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Gordon, M. (2014). NATO commander says he sees potent threat from russia. Retrieved from http://www.nytimes.com/2014/04/03/world/europe/nato-general-says-russian-force-poised-to-invade-ukraine.html?_r=0
Gumuchian, M. L. & Butenko, V. (2014). Ukraine: No deal in talks between government and protesters. Retrieved from http://www.cnn.com/2014/01/23/world/europe/ukraine-protests/
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Kremenyuk, V.A. (Ed.). (2002). International negotiation: Analysis, approaches, issues (2nd ed.). San Francisco, CA: Jossey-Bass.
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Lallanilla, M. (2014, March 03). 5 key facts about Crimea. Livescience. Retrieved from:
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http://www.livescience.com/43815-facts-about-crimea-ukraine-russia.html
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Spark, L. (2014). Obama: U.S. and Europe united over Ukraine crisis. Retrieved from: http://www.cnn.com/2014/03/26/politics/ukraine-crisis/index.html?iid=article_sidebar
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Taylor, A.(2014, February 27). To understand Crimea, take a look back at its complicated
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history. Washington Post. Retrieved from http://www.washingtonpost.com/blogs/worldviews/wp/2014/02/27/to-understand-crimea-take-a-look-back-at-its-complicated-history/
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The World Fact Book-Ukraine (n.d.) Retrieved from https://www.cia.gov/library/publications/the-world-factbook/geos/up.html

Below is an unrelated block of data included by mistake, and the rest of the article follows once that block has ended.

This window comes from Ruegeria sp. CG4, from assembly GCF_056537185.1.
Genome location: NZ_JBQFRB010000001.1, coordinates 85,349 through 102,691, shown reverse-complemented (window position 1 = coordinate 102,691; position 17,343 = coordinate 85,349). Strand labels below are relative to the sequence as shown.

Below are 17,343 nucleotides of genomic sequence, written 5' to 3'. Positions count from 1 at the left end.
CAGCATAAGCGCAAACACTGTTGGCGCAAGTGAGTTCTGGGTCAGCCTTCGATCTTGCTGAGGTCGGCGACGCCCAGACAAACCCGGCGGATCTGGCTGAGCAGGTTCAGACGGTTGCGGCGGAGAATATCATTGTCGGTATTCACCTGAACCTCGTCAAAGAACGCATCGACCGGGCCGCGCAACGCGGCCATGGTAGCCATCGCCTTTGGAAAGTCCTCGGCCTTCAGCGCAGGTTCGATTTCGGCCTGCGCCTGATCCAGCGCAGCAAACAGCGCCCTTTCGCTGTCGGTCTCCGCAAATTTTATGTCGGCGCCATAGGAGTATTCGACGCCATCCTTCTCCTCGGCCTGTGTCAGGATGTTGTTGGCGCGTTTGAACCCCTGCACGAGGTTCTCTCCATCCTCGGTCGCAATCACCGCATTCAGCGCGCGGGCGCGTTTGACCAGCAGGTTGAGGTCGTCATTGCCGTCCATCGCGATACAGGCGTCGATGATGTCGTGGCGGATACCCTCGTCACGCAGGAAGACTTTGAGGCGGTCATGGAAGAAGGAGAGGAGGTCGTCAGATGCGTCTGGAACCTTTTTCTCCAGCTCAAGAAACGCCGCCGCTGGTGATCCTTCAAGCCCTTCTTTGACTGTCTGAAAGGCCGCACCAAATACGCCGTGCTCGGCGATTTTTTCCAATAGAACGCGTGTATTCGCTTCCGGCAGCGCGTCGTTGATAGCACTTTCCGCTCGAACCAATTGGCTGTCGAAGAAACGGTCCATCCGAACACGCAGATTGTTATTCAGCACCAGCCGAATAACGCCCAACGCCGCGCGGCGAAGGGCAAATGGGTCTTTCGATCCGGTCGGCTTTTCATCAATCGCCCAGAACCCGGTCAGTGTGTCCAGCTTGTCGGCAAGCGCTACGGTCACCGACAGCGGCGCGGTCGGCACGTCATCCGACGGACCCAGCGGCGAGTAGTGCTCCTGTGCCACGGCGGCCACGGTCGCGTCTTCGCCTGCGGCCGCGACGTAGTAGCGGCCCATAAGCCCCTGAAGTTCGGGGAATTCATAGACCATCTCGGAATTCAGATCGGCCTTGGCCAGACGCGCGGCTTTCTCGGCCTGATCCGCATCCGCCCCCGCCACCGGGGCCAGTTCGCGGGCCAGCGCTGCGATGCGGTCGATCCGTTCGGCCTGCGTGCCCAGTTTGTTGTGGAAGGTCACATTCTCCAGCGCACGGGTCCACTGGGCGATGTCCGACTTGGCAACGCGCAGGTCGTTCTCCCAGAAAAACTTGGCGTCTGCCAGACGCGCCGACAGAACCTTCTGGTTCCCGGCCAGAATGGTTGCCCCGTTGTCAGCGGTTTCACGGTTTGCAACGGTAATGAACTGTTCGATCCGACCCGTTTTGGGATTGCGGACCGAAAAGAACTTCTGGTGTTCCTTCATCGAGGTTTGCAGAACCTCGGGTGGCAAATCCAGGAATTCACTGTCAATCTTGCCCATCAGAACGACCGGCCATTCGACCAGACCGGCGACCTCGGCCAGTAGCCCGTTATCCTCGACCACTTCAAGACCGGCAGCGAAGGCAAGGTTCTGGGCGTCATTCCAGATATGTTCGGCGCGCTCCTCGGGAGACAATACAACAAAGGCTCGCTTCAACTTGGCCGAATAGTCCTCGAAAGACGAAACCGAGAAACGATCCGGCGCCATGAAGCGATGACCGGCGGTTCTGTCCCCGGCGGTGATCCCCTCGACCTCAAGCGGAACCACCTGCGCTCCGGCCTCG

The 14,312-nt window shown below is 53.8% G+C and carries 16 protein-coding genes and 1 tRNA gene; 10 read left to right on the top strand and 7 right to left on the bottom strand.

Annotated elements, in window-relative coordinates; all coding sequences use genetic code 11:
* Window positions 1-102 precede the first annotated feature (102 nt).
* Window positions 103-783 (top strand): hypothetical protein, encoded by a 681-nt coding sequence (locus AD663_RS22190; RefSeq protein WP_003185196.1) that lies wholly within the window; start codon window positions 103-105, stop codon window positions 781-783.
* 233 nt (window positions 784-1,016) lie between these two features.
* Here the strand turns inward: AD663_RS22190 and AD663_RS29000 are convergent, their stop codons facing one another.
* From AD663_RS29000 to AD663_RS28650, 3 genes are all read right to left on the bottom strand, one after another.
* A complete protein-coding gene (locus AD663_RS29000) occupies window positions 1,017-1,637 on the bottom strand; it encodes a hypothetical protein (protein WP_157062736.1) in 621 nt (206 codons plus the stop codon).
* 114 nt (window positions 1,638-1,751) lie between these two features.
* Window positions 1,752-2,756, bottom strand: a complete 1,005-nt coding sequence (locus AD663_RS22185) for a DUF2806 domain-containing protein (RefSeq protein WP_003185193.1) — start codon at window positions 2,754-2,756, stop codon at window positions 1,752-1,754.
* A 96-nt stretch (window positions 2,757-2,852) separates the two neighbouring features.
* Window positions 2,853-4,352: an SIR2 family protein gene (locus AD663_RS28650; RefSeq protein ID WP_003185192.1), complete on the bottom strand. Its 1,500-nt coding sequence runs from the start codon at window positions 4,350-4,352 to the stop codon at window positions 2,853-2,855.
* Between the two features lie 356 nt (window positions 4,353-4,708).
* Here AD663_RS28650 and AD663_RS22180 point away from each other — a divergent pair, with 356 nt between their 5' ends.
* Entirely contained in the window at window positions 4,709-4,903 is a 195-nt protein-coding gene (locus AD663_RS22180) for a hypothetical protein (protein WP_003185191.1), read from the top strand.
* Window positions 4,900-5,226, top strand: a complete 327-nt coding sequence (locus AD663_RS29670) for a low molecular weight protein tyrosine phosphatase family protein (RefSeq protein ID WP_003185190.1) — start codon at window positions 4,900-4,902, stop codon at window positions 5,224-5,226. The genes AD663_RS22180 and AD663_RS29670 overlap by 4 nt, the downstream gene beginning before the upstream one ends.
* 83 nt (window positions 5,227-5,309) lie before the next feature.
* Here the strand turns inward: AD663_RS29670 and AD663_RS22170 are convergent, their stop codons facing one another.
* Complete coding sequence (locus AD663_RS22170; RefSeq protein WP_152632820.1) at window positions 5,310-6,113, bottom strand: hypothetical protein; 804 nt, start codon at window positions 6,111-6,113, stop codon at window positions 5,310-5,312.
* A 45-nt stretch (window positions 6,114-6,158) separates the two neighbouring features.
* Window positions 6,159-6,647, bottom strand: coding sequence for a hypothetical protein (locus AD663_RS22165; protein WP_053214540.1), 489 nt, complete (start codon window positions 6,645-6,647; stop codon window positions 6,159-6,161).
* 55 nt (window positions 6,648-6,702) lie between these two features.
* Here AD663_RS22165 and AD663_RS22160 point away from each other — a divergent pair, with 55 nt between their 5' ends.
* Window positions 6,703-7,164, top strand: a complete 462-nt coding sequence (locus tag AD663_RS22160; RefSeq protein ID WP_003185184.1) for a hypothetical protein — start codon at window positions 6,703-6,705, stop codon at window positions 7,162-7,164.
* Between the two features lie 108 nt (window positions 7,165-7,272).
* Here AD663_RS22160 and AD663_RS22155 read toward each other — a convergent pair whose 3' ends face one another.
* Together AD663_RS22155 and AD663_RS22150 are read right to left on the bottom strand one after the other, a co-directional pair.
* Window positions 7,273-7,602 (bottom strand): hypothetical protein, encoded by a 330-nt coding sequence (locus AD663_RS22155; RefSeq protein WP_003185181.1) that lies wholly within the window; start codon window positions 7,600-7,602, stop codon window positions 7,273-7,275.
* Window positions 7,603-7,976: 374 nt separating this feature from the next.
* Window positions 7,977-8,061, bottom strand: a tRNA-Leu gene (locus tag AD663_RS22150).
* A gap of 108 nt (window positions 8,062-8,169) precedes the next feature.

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Thompson, L.L. (2012). The mind and heart of the negotiator. (5th ed.). Upper Saddle River, NJ: Prentice Hall.
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Ukraine rejects Crimea's accession treaty with Russia. (2014). China.org.cn. Retrieved from
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http://www.china.org.cn/world/2014-03/19/content_31831464.htm
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United Nation Security Council: Voting System and Records (n. d.) Retrieved from http://www.un.org/en/sc/meetings/voting.shtml
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Walker, S. (2014, March 23). Ukraine and Crimea: what is Putin thinking?Recent events are both
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a knee-jerk reaction by Putin and a culmination of his years of grievances with the international order. The guardian. Retrieved from: http://www.theguardian.com/world/2014/mar/23/ukraine-crimea-what-putin-thinking-russia
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Why is Ukraine in turmoil. (2014). BBC News Europe. Retrieved from http://www.bbc.com/news/world-europe-25182823

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...to find names of the professors you are looking for in this note. CTRL + F -- type the name of the professor on the white box on your upper right so that it'll be a whole lot easier and you no longer need to read the entire note :) Hey, guys. As promised, here is the first part of the note about profs to pick and I made them in detail so that you will have a basis on why I recommended them. I will be editing this document every now and then to update you if ever I have more profs to recommend :) I will be including here some more profs maybe tomorrow or the next days. :) GUYS IF YOU HAVE QUESTIONS, COMMENT THEM HERE AND I WILL BE ANSWERING THEM THROUGH EDITING THIS DOCUMENT SO THAT THE ANSWER/COMMENT THAT I'LL BE RESEARCHING ABOUT THAT CERTAIN PROFESSOR WILL BE SHARED TO PEOPLE WITH COMMON QUESTIONS :) THANK YOU!! KASPIL1 - Mr. Xiao Chua / Dr. Dery / Mr. Viktor Torres / Mr. Bascarra KASPIL2 - Mr. Xiao Chua / Dr. Dery / Mr. Viktor Torres - All of them are good in terms of grades & does not give heavy workload. Mr. Chua (for me) is the best choice but all of them are profs to pick because they’ll really make history fun for you. Grades are pretty high & all are sure pass if you’ll attend their class :) As for Mr. Bascarra, super chill and nice professor. He knows how to speak french, Italian, Spanish, and German! Just recite and you’ll get a 4.0 from him. Always attend class so you will be exempted for the midterms and finals. VERY GOOD PROFESSOR and it is beyond......